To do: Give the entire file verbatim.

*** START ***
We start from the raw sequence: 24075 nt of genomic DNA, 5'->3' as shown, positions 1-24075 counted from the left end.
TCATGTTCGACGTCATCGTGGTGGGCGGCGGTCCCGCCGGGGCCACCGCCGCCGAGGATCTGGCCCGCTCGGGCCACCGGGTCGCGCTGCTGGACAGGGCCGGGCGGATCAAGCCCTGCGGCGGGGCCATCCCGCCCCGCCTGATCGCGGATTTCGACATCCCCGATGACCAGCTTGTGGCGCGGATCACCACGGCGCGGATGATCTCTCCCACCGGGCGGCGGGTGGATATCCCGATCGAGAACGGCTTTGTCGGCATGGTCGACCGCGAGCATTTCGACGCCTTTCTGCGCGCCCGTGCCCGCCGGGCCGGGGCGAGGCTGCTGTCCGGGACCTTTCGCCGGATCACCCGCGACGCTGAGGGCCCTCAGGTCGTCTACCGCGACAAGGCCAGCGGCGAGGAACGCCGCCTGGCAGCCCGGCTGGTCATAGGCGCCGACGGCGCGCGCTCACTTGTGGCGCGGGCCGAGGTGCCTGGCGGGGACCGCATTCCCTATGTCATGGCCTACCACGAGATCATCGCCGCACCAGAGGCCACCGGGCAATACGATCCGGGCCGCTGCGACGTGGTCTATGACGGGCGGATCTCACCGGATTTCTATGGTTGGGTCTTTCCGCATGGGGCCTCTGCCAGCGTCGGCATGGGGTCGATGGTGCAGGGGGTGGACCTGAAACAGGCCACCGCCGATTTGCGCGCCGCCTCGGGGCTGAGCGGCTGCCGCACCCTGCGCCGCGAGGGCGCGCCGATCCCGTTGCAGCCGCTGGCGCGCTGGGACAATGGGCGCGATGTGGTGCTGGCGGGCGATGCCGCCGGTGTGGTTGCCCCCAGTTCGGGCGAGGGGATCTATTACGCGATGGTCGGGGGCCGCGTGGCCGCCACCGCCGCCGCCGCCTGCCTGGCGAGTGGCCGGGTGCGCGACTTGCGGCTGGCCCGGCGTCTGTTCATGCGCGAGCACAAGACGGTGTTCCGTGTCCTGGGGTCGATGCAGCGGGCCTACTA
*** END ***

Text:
We start from the raw sequence: 24075 nt of genomic DNA, 5'->3' as shown, positions 1-24075 counted from the left end.
TCATGTTCGACGTCATCGTGGTGGGCGGCGGTCCCGCCGGGGCCACCGCCGCCGAGGATCTGGCCCGCTCGGGCCACCGGGTCGCGCTGCTGGACAGGGCCGGGCGGATCAAGCCCTGCGGCGGGGCCATCCCGCCCCGCCTGATCGCGGATTTCGACATCCCCGATGACCAGCTTGTGGCGCGGATCACCACGGCGCGGATGATCTCTCCCACCGGGCGGCGGGTGGATATCCCGATCGAGAACGGCTTTGTCGGCATGGTCGACCGCGAGCATTTCGACGCCTTTCTGCGCGCCCGTGCCCGCCGGGCCGGGGCGAGGCTGCTGTCCGGGACCTTTCGCCGGATCACCCGCGACGCTGAGGGCCCTCAGGTCGTCTACCGCGACAAGGCCAGCGGCGAGGAACGCCGCCTGGCAGCCCGGCTGGTCATAGGCGCCGACGGCGCGCGCTCACTTGTGGCGCGGGCCGAGGTGCCTGGCGGGGACCGCATTCCCTATGTCATGGCCTACCACGAGATCATCGCCGCACCAGAGGCCACCGGGCAATACGATCCGGGCCGCTGCGACGTGGTCTATGACGGGCGGATCTCACCGGATTTCTATGGTTGGGTCTTTCCGCATGGGGCCTCTGCCAGCGTCGGCATGGGGTCGATGGTGCAGGGGGTGGACCTGAAACAGGCCACCGCCGATTTGCGCGCCGCCTCGGGGCTGAGCGGCTGCCGCACCCTGCGCCGCGAGGGCGCGCCGATCCCGTTGCAGCCGCTGGCGCGCTGGGACAATGGGCGCGATGTGGTGCTGGCGGGCGATGCCGCCGGTGTGGTTGCCCCCAGTTCGGGCGAGGGGATCTATTACGCGATGGTCGGGGGCCGCGTGGCCGCCACCGCCGCCGCCGCCTGCCTGGCGAGTGGCCGGGTGCGCGACTTGCGGCTGGCCCGGCGTCTGTTCATGCGCGAGCACAAGACGGTGTTCCGTGTCCTGGGGTCGATGCAGCGGGCCTACTA